Understanding how we can improve the energy performance of Europe’s industry

In January 2020, the European Commission presented its European Green Deal investment Plan to mobilise EU funding and create an enabling framework to facilitate and stimulate the public and private investments needed for the transition to a climate-neutral, green, competitive and inclusive economy. The plan expects to mobilise at least €1 trillion of sustainable investments over the next decade.

In March 2020, the Commission further developed the Green Deal by proposing a draft EU Climate Law that proposes a legally binding target of net zero greenhouse gas emissions by 2050.

In March 2020, the Commission also published its industrial strategy. There will be “comprehensive measures to modernise and decarbonise energy-intensive industries, support sustainable and smart mobility industries, to promote energy efficiency, strengthen current carbon leakage tools and secure a sufficient and constant supply of low-carbon energy at competitive prices.” The strategy includes a dedicated strategy for small and medium-sized enterprises (SMEs) aims to reduce red tape and help Europe’s numerous SMEs to do business across the single market and beyond, access financing and help lead the way on the digital and green transitions.

What this means for the industrial sector is that the level of energy efficiency improvements needs to scale up.  Furthermore, to ramp up those improvements, significantly more funding is needed from both the public and private sectors. These need to support other initiatives such as mandatory energy audits for large enterprises, support for SMEs and the promotion of energy management systems such as ISO 50001.

Recently the International Energy Agency published its World Energy Investment 2020 shows that investment in the industrial sector has not changed over the past six years, even though there have been initiatives at national and international levels to encourage more energy efficiency investments and to increase awareness.

Yet, in another IEA report, its annual Energy Efficiency 2019 the avoided expenditure on energy because of energy efficiency improvements is significant for industry and growing. This means real benefits. If we see those benefits in reduced costs, why isn’t more being done? And there are other important reasons for industry to invest in energy efficiency improvements as part of the push for greater decarbonisation.

We know what needs to be done

Large industry in Europe has been required to undertake regular mandatory audits as required by the 2012 EU Energy Efficiency Directive. Now two audits should have been undertaken. Those audits provide evidence of what can and should be undertaken in companies to improve their energy performance. Yet, we are not seeing significant new investment.

It is more complicated for SMEs because the level of awareness and their technical capacity are more limited.  Here, we need project developers, mainly ESCOs, to play a key role. Projects such as the Investor Confidence Project Europe, TrustEE and eQuad have been working with those intermediates to step up their role.

eceee is organising  Industrial Efficiency 2020 as a virtual event on September 14-17 since we are not sure when we will be able to meet together at one venue. The conference will explore current and emerging trends in industry, such as new business models, digitalisation, industry 4.0, the circular economy and resource efficiency, and discuss the significance of these trends for delivering decarbonisation. You can register here. Hopefully we will see you there.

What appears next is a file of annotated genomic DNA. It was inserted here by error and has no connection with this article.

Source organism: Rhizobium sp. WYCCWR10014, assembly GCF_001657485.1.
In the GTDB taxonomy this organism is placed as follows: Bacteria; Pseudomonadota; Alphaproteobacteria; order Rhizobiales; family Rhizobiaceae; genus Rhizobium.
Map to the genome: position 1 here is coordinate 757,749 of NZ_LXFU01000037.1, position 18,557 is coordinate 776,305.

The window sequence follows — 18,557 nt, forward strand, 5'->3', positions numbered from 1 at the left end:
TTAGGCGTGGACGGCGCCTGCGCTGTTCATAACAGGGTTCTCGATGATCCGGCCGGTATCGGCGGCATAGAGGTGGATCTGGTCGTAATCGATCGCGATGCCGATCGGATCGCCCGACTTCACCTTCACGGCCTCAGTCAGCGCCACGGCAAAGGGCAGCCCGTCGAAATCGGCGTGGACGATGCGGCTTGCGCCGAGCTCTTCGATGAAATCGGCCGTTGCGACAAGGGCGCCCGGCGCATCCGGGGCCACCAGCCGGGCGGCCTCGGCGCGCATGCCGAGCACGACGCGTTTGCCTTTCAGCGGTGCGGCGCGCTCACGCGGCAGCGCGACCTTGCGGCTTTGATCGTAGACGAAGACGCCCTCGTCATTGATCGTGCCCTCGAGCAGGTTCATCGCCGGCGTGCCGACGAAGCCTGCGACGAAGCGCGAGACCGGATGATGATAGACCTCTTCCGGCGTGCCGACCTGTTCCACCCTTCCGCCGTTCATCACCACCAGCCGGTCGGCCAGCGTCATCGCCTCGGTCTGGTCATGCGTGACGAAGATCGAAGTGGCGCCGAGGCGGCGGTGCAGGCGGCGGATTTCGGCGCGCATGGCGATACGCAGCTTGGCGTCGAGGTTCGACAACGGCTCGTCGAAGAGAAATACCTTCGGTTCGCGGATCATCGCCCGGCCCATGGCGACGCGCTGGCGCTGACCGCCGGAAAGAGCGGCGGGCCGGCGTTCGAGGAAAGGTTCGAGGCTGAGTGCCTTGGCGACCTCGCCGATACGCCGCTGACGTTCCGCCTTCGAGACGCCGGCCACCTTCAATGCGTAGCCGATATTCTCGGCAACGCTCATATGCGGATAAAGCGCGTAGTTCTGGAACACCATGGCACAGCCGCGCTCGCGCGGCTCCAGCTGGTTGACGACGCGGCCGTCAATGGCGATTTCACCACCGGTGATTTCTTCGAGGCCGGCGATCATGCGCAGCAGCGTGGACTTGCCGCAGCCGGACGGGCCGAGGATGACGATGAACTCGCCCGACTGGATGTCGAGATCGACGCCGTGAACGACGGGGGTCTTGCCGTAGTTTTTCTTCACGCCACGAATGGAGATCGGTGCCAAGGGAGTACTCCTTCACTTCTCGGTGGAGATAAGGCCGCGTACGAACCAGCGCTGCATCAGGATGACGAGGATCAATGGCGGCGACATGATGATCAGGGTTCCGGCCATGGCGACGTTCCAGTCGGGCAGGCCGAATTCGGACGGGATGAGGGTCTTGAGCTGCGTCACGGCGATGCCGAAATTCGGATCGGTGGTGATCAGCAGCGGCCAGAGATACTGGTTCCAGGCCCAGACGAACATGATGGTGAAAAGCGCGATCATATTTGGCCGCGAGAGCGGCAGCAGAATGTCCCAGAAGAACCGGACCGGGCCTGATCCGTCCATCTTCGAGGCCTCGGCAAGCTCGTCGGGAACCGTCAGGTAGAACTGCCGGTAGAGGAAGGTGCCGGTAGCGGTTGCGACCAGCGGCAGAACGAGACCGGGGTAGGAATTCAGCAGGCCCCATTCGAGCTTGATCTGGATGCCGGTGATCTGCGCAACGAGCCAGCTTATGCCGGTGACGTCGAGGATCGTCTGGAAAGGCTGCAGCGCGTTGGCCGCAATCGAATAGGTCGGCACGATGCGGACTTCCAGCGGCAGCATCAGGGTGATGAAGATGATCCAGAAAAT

There is more going on to promote industrial energy efficiency in Europe. The Energy Efficiency Financial Institutions Group (EEFIG) recently held its first Working Group meeting on Industry with me as team lead. Working over the next couple of years, this working group will assess the industrial practices dealing with energy efficiency, will identify and assess the main obstacles and drivers for improving energy efficiency in industry, will identify best practices, and will provide recommendations to DG ENERGY on what tools and policy instruments are likely to be most effective for increasing the energy efficiency investments in industry. The Working Group will be addressing various aspects of energy efficiency within energy-intensive industries and industrial SMEs and non-energy-intensive industries. Importantly, this group will energise stakeholders

Both the eceee and EEFIG initiatives are important in order to share experiences and build momentum in creating awareness, improve competitiveness and achieving important impact. Hopefully they will also be able to provide evidence and recommendations to further develop industrial energy efficiency policies in Europe.

Now is the time

We can accelerate actions to help support the economic recovery after the COVID-19 pandemic. We can accelerate actions to meet our Paris climate obligations. Be part of the solution!


Leave a Reply

Fill in your details below or click an icon to log in:

WordPress.com Logo

You are commenting using your WordPress.com account. Log Out /  Change )

Twitter picture

You are commenting using your Twitter account. Log Out /  Change )

Facebook photo

You are commenting using your Facebook account. Log Out /  Change )

Connecting to %s

This site uses Akismet to reduce spam. Learn how your comment data is processed.